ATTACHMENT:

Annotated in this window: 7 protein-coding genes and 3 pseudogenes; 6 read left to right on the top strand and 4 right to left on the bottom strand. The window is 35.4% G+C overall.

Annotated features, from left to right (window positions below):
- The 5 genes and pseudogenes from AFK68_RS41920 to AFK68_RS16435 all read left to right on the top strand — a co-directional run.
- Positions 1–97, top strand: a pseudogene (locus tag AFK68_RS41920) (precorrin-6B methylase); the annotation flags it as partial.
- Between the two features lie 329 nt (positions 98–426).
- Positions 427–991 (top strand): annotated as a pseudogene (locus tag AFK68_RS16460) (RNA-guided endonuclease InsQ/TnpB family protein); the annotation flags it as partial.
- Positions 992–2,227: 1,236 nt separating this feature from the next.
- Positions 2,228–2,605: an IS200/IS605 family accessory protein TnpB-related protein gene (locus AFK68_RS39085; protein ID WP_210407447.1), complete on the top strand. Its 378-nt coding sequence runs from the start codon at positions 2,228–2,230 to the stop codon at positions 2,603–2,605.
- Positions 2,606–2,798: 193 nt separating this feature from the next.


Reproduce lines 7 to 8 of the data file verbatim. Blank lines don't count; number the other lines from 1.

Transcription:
- Positions 992–2,227: 1,236 nt separating this feature from the next.
- Positions 2,228–2,605: an IS200/IS605 family accessory protein TnpB-related protein gene (locus AFK68_RS39085; protein ID WP_210407447.1), complete on the top strand. Its 378-nt coding sequence runs from the start codon at positions 2,228–2,230 to the stop codon at positions 2,603–2,605.